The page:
Network News

X My Profile
View More Activity
On Twitter: HokiesJournal and PostSports  |  Facebook  |  E-mail alerts: Redskins and Sports  |  RSS

Virginia Tech Not Affected by Swine Flu, So Far

The Virginia Tech football team has not yet been touched by the H1N1 virus that has affected many colleges and their athletes. The athletic department’s team doctors have been aggressive in testing for the virus, known as the swine flu, and all of the Hokies’ teams are traveling with masks in order to protect the athletes in the event their teammate should come down with the illness.

“We’re looking out for it very, very closely,” Gunnar Brolinson, the Hokies’ chief of sports medicine, told reporters on Monday. “But we’ve not had any cases here yet at Virginia Tech among our student athletes.”

Bronlinson said there have been eight to 10 cases of the swine flu on Virginia Tech’s campus.

Speaking about athletes, he said “we’ve tested a few guys” but none were positive for the virus. It is likely only a matter of time, he said, before cases crop up among members of the Hokies’ sports teams.

“There’ve been lots of other college campuses across the country – especially in the Southeast area – where they’ve had outbreaks amongst sports teams,” Bronlinson said. “So I’m sure we’re going to see it.”

Several players on Alabama’s football team, for example, battled with the swine flu in the lead-up to the Sept. 5 game against the Hokies. The Crimson Tide won, 34-24.

Brolinson said Virginia Tech does not have a defined protocol for handling swine flu among its athletes. If athletes have symptoms above the neck – a sore throat, stuffy nose sinus congestion – they are typically treated and allowed to participate. Athletes with have symptoms involving the chest or are running a fever they are generally not cleared to participate.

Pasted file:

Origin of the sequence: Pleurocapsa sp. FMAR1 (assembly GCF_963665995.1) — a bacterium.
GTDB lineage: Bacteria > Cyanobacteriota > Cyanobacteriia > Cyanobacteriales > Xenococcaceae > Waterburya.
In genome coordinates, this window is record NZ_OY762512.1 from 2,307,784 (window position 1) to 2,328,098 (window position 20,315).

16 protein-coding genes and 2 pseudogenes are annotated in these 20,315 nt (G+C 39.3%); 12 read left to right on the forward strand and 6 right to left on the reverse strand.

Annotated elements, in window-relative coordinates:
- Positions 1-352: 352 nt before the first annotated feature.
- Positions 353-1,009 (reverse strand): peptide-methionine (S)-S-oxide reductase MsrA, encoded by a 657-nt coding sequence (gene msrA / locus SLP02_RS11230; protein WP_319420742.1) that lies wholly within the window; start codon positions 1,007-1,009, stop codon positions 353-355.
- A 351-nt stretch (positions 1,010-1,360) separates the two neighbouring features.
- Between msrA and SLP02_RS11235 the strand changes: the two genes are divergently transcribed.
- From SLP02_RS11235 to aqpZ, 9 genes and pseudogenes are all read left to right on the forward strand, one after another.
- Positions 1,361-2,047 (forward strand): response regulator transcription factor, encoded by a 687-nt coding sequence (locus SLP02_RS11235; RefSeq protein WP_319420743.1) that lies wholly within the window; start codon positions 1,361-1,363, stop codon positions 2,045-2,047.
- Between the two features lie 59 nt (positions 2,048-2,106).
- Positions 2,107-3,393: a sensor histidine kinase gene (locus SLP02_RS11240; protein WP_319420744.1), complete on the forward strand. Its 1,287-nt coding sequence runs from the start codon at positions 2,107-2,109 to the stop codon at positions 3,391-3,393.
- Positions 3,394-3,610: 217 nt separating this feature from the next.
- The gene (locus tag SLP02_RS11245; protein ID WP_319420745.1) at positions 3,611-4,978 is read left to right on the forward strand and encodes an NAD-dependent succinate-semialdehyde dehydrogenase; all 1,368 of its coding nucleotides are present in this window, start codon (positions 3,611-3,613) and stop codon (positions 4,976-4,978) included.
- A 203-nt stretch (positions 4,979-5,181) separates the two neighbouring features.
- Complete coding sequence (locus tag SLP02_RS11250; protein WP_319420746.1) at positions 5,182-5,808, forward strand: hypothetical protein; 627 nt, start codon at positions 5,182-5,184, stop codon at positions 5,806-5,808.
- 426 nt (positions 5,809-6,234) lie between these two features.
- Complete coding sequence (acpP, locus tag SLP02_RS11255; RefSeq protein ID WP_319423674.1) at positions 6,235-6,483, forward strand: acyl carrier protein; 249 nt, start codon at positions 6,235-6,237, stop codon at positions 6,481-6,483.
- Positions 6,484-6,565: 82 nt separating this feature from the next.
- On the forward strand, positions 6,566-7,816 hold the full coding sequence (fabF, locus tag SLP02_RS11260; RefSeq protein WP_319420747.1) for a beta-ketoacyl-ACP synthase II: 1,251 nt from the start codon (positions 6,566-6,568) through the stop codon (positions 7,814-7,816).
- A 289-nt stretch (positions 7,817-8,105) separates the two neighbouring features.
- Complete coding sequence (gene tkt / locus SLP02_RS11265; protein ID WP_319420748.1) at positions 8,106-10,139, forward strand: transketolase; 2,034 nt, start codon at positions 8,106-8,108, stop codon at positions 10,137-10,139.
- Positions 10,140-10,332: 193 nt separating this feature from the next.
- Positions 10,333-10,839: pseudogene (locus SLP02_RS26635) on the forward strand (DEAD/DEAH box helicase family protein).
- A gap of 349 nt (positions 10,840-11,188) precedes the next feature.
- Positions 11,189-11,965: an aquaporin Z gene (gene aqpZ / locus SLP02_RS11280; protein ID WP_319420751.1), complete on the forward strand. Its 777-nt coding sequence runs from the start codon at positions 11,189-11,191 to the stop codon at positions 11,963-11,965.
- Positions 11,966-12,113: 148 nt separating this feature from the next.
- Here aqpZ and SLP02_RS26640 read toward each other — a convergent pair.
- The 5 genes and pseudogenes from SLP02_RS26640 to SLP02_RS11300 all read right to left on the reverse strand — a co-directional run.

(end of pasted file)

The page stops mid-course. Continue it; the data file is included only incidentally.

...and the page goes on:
“This year, because of the potential for the swine flu pandemic, as everybody is calling it, we’ve been more aggressive with testing,” Bronlinson said.

Bronlinson said Virginia Tech has masks aboard planes and busses should one of the athletes or staff members get sick. The goal, he said, was to “try to isolate him from the team as much as possible.”

In prior years, Bronlinson said, Virginia Tech has taken measures to promote hygiene among its athletes and to protect against the spread of infections. There is an antimicrobial solution that sprays automatically on the knob to the football locker room. There are also hand sanitizers located nearby.

No. 13 Virginia Tech (1-1) hosts No. 19 Nebraska (2-0) on Saturday.

By Mark Viera  |  September 15, 2009; 11:00 AM ET
 
Save & Share:  Send E-mail   Facebook   Twitter   Digg   Yahoo Buzz   Del.icio.us   StumbleUpon   Technorati   Google Buzz   Previous: Carmichael to Stay at Boundary Cornerback
Next: Stories Behind the David Wilson Story

No comments have been posted to this entry.

The comments to this entry are closed.

 
 
RSS Feed
Subscribe to The Post

© 2010 The Washington Post Company